Moving forward, on pages 5-6, Alexander discusses the War on Drugs, the Reagan administration, and the CIA.  She uses the word “conspiracy” without ever explicitly endorsing the position that there was any such conspiracy, perhaps cleverly dangling the possibility before the reader’s mind that there may very well have been some sort of intentional, racist collusion against blacks.  The War on Drugs = A War on Blacks. Since this has been dealt with by others, we shall ignore it.  (But definitely click on that link and read it).

On a related note concerning the War on Drugs, we (the authors) have wondered about the sociological/historical relationship(s) between, on the one hand, the temperance movement that led to the abolition of alcohol for a number of years during the Prohibition Era, and on the other hand the 1980s War on Drugs. Neither of us are sociologists (or historians, for that matter), but we can readily imagine that a lingering Puritanism from the earlier era (Prohibition) may have infected the populace in the later one (the onset of the War on Drugs). One need not, obviously, deny that alcohol and/or drugs can have disastrous individual consequences in order to maintain that it is not within the purview of the government to place restrictions on it. In any case, the moralism prevalent in the 1930s has not (to our knowledge, at least) been tied to a rampant racism associated with those pushing forward the temperance movement…might such moralism, we wonder, be the more realistic culprit behind the War on Drugs? [“More realistic,” that is, than a vast conspiracy against African-Americans.] Again, the parallel is likely not without its cultural disanalogies, but even still, it’s worth reflective consideration.

We move forward. One of the main difficulties with the Introduction is detecting a substantive thesis statement. On page 11 we seem to arrive at one:

“This book argues [A] that mass incarceration is, metaphorically, the New Jim Crow and [B] that all those who care about social justice should fully commit themselves to dismantling this new racial caste system.  [C] Mass incarnation…is “the most damaging backlash against the Civil Rights Movement.”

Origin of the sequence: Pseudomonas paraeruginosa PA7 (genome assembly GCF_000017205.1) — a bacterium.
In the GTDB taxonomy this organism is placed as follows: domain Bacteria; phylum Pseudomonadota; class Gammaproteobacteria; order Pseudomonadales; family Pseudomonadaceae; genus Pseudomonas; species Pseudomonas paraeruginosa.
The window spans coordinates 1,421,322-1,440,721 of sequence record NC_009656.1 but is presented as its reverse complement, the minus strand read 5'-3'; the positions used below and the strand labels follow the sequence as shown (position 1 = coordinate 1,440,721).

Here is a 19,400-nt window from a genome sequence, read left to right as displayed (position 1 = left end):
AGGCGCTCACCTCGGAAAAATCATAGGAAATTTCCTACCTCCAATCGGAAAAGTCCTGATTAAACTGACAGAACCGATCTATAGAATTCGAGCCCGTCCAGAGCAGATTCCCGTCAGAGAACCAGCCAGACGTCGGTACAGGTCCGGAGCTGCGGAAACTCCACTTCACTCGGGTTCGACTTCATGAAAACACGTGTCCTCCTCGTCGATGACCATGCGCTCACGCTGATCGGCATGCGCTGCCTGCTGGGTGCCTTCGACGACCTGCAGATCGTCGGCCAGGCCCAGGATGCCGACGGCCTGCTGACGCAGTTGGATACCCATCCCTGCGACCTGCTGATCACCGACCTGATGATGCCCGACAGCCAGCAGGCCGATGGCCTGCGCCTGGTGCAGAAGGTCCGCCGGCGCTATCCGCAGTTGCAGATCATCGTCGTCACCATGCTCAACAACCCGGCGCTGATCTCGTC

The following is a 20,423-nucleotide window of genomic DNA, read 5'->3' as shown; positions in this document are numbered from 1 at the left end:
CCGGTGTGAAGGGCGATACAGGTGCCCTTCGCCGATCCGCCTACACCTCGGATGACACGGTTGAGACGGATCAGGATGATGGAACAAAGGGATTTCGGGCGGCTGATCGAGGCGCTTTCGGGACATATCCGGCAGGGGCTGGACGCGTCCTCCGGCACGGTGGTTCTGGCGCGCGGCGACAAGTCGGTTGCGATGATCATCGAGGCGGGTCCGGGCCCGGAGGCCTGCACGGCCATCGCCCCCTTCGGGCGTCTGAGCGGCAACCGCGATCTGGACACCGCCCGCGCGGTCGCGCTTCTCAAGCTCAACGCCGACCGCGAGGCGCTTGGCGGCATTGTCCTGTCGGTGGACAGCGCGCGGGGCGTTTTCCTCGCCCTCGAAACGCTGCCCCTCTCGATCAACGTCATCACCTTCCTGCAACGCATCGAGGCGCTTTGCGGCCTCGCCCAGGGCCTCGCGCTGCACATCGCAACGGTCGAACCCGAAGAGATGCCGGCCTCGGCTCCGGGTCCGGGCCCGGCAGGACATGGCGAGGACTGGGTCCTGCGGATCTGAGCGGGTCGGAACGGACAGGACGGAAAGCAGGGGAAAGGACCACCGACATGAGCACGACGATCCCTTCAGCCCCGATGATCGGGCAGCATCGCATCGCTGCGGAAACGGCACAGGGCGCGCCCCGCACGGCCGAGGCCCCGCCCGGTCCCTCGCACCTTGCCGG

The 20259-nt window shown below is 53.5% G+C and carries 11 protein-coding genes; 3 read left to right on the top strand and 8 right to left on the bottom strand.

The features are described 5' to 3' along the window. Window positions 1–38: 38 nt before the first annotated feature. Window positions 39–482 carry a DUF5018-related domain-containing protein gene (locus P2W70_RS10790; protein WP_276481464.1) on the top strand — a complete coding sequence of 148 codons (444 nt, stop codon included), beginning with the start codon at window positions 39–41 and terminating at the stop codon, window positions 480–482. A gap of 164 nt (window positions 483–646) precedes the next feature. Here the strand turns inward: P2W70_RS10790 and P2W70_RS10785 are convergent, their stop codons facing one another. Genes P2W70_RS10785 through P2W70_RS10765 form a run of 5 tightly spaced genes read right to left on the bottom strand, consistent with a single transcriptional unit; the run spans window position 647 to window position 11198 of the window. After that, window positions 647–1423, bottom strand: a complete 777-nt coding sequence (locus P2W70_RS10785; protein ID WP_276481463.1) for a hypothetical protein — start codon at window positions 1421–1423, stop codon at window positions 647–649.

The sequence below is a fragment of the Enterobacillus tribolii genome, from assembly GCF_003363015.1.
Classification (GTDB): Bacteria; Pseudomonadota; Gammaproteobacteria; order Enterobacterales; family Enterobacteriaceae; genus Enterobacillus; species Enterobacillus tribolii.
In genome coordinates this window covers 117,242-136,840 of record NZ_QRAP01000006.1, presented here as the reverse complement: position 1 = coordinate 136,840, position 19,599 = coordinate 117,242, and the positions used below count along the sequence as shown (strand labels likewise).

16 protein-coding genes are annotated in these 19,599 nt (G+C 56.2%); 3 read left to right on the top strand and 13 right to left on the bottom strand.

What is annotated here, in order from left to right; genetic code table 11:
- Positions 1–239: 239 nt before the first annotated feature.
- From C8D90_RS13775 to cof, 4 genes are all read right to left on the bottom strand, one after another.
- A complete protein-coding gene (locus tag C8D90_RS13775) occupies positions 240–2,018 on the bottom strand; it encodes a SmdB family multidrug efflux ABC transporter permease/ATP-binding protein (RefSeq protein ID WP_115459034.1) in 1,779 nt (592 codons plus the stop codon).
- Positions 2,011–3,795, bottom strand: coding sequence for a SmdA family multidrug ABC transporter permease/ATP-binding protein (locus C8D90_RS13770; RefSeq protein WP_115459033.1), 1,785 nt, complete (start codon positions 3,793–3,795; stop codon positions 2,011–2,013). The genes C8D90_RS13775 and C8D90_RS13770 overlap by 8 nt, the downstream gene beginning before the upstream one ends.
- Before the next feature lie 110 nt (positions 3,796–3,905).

With respect to the “new racial caste system”, we are not to understand this literally but as a figure of speech (very much like the “New Jim Crow”).

“For some, the characterization of mass incarceration as a “racial caste system” may seem like a gross exaggeration, if not hyperbole….I use the term racial caste in this book the way it is used in common parlance to denote a stigmatized racial group locked into an inferior position by law and custom. Jim Crow and slavery caste systems.  So is our current system of mass incarceration… [This is hardly a usage of common parlance.  In addition, mass incarceration includes not just blacks but people of other races.]  It may be helpful, in attempting to understand the basic nature of the new caste system, to think of the criminal justice system—the entire collection of institutions and practiced that comprise it—not as an independent system but rather as a gateway into a much larger system of racial stigmatization and permanent marginalization.  This larger system, referred to here as mass incarceration, is a system that locks people not only behind actual bars in actual prisons, but also behind virtual bases and virtual walls….[Why not just call the system the governmental system?  Or the judicial system?  Are we really talking about a system now?]  The term mass incarceration refers not only to the criminal justice system but also to the larger web of laws, rules, policies, and customs that control those labeled criminals both in and out of prison” (pp.12-13).